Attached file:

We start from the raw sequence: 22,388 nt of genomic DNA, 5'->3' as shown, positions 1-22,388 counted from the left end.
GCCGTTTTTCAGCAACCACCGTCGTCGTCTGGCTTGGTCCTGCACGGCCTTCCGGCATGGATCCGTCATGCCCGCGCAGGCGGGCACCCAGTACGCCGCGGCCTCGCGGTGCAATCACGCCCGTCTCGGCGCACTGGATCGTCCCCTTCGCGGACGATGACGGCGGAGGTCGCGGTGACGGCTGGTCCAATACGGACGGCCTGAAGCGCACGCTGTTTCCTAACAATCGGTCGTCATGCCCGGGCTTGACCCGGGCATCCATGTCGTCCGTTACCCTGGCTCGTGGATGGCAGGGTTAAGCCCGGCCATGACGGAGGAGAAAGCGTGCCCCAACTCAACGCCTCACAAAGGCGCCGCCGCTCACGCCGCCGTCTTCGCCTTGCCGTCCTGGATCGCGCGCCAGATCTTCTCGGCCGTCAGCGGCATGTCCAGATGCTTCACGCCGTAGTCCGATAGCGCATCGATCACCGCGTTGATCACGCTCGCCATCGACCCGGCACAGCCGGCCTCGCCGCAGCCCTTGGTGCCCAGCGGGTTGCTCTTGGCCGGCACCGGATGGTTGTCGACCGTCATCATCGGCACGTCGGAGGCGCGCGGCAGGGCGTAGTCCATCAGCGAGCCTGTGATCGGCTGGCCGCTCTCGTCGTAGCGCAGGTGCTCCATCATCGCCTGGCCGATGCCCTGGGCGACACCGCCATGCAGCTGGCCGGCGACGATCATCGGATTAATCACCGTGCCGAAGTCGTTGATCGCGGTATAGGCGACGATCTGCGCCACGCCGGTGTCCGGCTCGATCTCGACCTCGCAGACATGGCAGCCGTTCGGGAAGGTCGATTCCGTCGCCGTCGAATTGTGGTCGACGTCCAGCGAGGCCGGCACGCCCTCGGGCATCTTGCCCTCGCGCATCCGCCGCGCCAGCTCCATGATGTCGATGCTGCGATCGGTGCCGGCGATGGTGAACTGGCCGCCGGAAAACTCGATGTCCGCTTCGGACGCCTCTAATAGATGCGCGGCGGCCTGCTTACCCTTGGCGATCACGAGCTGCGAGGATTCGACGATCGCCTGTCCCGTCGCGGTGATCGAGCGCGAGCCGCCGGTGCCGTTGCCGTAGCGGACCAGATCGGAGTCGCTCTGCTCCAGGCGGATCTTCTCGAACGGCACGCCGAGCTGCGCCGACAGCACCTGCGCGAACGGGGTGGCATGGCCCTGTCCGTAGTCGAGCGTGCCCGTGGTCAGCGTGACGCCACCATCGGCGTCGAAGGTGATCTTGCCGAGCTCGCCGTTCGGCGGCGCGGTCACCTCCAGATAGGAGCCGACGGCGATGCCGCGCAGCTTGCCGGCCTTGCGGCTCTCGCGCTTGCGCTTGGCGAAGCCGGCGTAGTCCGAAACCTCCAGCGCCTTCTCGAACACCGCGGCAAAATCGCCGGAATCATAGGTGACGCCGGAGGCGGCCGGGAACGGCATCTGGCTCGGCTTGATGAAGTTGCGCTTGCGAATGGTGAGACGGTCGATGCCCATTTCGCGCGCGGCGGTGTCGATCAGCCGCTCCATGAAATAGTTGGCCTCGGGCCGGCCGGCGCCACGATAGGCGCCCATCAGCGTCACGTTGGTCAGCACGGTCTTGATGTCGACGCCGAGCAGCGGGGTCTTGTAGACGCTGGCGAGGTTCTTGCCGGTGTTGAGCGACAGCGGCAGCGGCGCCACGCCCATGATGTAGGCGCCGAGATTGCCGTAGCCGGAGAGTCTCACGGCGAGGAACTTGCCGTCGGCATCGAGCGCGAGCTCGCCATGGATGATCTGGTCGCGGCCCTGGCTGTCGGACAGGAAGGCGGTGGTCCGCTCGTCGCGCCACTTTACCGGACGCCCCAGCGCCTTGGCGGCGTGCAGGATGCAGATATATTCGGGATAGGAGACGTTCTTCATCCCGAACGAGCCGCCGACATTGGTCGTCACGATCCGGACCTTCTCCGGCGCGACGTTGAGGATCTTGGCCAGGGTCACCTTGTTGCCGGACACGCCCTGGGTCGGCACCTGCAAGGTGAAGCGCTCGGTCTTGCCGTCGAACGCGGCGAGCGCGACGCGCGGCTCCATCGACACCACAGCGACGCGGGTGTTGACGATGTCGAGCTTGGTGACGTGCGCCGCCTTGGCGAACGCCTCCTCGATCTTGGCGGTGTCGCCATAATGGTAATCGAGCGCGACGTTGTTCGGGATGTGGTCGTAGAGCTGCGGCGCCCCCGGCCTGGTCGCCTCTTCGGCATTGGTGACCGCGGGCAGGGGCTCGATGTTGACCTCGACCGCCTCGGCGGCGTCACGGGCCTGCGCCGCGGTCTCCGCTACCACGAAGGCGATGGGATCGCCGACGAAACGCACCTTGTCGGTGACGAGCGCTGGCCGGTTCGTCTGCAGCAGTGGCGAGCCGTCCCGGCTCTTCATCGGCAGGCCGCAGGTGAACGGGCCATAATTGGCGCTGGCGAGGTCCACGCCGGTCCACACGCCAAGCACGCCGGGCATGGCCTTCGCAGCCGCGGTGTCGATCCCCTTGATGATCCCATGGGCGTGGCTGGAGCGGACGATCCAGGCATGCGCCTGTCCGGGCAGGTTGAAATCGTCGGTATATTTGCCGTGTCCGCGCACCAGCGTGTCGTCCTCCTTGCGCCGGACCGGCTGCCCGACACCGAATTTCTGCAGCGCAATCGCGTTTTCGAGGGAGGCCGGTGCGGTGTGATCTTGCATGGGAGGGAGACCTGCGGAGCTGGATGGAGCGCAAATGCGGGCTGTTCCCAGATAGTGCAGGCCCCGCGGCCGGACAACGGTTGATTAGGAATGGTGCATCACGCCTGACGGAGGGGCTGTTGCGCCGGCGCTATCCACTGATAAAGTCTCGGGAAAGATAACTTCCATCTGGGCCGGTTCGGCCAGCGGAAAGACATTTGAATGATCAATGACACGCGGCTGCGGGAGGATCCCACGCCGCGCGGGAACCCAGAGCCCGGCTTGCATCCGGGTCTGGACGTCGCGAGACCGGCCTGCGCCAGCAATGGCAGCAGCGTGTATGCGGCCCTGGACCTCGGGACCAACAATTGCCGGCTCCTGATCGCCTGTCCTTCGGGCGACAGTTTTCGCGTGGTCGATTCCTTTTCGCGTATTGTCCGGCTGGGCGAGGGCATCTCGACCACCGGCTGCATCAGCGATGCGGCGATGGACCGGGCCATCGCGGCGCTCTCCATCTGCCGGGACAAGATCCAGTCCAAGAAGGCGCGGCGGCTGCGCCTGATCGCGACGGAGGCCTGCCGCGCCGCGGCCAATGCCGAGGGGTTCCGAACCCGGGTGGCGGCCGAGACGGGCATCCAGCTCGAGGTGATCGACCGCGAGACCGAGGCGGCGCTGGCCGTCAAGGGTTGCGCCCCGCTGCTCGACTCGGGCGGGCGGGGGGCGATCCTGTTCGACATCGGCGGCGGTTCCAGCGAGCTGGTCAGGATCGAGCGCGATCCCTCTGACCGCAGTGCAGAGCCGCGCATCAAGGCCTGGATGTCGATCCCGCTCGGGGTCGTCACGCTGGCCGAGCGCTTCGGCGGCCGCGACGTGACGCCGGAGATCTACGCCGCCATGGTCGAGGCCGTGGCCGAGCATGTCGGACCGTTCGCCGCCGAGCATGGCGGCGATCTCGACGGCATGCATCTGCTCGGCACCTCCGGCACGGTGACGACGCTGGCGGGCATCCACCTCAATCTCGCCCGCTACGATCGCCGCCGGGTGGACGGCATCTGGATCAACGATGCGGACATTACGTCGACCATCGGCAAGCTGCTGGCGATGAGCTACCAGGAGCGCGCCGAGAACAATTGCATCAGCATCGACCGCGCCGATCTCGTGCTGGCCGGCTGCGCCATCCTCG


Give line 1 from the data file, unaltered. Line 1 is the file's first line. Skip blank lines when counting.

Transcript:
We start from the raw sequence: 22,388 nt of genomic DNA, 5'->3' as shown, positions 1-22,388 counted from the left end.